Adrienne Copland, President of Preservation Rocky Mount, Calls The New Board To Order 2/9/21

When you read about the new agenda and the upgraded version of PRM, I hope you will pay a single membership of $20.00 and add your voice to the year’s agenda, announced this evening by the new president. The presence of PRM in the community, their leadership, and commitment to the Preservation of Rocky Mount’s story and architectural assets is essential. With renewed energy and purpose, it is the time to get involved with a significant piece of the revitalization of Rocky Mount. Below you will find the new talented board members and the five returning members. Main Street is delighted to highlight these creative, knowledgeable, professional, people with their hearts for Preservation.

Block One: Adrienne Copland, Whit Barnes, Lea Henry

Block Two: Tessa Wood-Woolard, John Jesso, Tierra Norwood

Block Three: Sarah Tripolli Johnson

Block Four: Jean Bailey, Whitney Shearin, Stepheny Houghtlin

Block Five: Wanda Alford, Renny Taylor

The Shop on the Corner – Virginia’s – THE KRESS BUILDING

“Playing dress-up begins at age five and never truly ends.” —Kate Spade

Virginia Dunn Dasher, the original owner of Virginia’s Dress Shop could not have imagined that all these years later her daughter, Ginny Dasher Dunn, would still be holding down the corner selling beautiful clothes. The shop moved to 164 SW Main Street in 1982 where mother and daughter sent you off with the right coat, hat, sweater, dress for casual wear, or fit for a wedding. With a nod to the past, you will still find beautiful negligees and nightgowns for a trousseau and beyond, and half slips.      

“Whoever said that money can’t buy happiness, simply didn’t know where to go shopping.” —Bo Derek

Life changes and moves on doesn’t it. Ginny is keeping a watchful eye on her dear husband who now needs some looking after. The fate of the shop is winding down. One of the steps is a storewide SALE that I have twice benefited from with several additions to my wardrobe that I love. Hurry in. Several things I debated over are now gone!  Ginny has long been a place marker on Main Street. She belongs to the Downtown Merchants Group, a constant voice cheerleading for the revitalization of property and attracting businesses.  A gem.     She is one of the prisms of light on Main Street.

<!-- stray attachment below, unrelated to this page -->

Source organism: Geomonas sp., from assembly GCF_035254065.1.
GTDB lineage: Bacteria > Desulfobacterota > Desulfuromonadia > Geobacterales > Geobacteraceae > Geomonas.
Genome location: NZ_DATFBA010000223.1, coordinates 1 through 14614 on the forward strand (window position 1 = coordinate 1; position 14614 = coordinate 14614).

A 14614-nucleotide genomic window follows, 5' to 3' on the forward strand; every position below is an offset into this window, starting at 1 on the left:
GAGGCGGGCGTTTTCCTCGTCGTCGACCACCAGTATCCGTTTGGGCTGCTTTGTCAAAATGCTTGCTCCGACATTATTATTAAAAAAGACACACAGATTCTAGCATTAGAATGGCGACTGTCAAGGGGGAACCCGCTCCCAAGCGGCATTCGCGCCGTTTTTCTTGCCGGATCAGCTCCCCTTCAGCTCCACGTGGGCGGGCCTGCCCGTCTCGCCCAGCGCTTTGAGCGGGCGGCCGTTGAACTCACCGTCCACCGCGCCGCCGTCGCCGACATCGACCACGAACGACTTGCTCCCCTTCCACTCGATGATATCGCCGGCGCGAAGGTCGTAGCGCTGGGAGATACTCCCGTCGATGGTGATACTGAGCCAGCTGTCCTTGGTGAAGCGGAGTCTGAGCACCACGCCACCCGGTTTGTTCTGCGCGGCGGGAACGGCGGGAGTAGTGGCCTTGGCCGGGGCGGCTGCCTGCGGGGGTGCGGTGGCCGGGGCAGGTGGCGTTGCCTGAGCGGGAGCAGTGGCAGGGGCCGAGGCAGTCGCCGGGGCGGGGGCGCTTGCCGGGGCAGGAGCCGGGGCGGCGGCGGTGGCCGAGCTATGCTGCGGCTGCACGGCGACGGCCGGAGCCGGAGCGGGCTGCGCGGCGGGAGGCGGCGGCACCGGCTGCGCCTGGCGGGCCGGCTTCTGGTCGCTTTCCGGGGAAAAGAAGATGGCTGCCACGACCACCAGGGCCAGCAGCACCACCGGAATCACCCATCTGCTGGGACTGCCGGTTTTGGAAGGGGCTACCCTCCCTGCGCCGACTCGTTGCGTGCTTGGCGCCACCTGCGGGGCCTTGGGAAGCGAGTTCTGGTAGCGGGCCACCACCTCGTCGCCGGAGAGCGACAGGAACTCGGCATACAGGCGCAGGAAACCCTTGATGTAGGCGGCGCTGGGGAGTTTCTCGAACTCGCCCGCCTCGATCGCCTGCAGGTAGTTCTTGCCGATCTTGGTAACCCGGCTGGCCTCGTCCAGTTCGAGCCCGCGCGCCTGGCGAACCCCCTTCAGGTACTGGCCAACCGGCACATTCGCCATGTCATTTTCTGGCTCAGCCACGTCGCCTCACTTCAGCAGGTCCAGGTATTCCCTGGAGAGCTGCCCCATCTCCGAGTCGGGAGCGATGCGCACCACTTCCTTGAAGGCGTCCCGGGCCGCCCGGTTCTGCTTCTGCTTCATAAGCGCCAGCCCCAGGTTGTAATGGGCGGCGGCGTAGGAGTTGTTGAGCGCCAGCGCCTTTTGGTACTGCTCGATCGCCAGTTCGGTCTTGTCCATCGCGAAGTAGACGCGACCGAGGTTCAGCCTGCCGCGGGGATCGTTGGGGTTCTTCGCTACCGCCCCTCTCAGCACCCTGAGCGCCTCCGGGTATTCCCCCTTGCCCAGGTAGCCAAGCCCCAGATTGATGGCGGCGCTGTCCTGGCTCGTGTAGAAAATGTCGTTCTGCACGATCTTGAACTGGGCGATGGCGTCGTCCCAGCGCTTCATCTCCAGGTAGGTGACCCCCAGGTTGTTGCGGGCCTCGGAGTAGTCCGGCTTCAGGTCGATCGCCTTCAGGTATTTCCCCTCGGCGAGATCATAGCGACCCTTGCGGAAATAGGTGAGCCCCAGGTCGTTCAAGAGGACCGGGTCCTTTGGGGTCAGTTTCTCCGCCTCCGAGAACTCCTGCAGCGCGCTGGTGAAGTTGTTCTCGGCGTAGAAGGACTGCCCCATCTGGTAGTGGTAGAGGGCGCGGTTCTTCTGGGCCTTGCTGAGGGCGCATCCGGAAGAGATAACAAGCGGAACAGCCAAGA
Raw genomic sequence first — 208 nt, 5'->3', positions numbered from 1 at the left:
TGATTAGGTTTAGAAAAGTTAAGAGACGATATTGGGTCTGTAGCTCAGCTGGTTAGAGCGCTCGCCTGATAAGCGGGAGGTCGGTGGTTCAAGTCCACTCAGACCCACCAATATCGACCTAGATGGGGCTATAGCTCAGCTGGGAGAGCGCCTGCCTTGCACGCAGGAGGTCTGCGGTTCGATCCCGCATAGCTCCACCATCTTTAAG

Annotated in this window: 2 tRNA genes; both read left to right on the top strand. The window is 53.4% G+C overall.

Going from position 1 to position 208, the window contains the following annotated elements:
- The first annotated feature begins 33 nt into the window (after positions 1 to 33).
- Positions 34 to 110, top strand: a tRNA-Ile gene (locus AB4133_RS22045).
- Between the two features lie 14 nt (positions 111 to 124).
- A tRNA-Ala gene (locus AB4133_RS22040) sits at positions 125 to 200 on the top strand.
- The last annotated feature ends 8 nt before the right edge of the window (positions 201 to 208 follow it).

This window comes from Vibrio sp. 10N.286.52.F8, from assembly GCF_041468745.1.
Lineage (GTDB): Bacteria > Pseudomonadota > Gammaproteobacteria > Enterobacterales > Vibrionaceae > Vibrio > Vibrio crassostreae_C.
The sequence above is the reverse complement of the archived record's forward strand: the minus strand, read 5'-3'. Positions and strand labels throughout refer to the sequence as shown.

The Kress Building holds memories for native Rocky Mount folks. I was told about the fudge, Spanish nuts, and popcorn smells when entering. Today, there is metal signage covering up windows above the front door that would no longer be allowed and would be removed in restoration. Though my photographs are of a photograph, stand with me, and appreciate another Main Street jewel. 

Virginia’s -164 SW Main St. -252-446-4487

Another Prism of Light in Rocky Mount – Steve Felton

I spent time with Steve Felton this week. Among many things, he is a Financial Advisor and Franchise Owner of Carolina Capital Advisors, – Ameriprise Financial. He started his business at age 24 in 1985. I knew of him through his paintings of Rocky Mount architecture, although his artwork encompasses many subjects. See his website:

Steve began painting after his son was treated for a staph infection at Duke Children’s Hospital some years ago. With his deep respect and love for the heritage of the community, he has painted many of our best known architectural buildings. I was delighted to finally meet him in his office that reflects his abiding interest in his family history. There are wonderful glass cases that display some of his family memorabilia: old precious photographs, and the bits and pieces we all collect, making small altars where we place our stories. I found yet another Southern storyteller, who lovingly and proudly talks about family members who have contributed to the Rocky Mount area. Shade Felton, Steve’s great grandfather, from 1934-1956 was Deputy Sherriff of Edgecomb County. Jerry Fentress, his grandfather co-owned Carolina Awning and Tents. His other grandfather worked for the railroad but also built houses primarily in the Oakwood area from 1950 until he died in 1970. His Dad, Ron Felton was also a Financial Advisor from 1982-1998.

Steve’s notecards are an important aspect of his artwork. He carries on the tradition his grandmother started who always wrote notes to people. Steve refuses to abandon this habit as many of us have to the extent we once did. His cards and artwork are about giving back.  If he is asked to do custom work, he gives the fee to charities that are listed on the website. It is no wonder people who receive a special note from Steve save and collect his cards. Listening to how he approaches his life, his deep faith is apparent.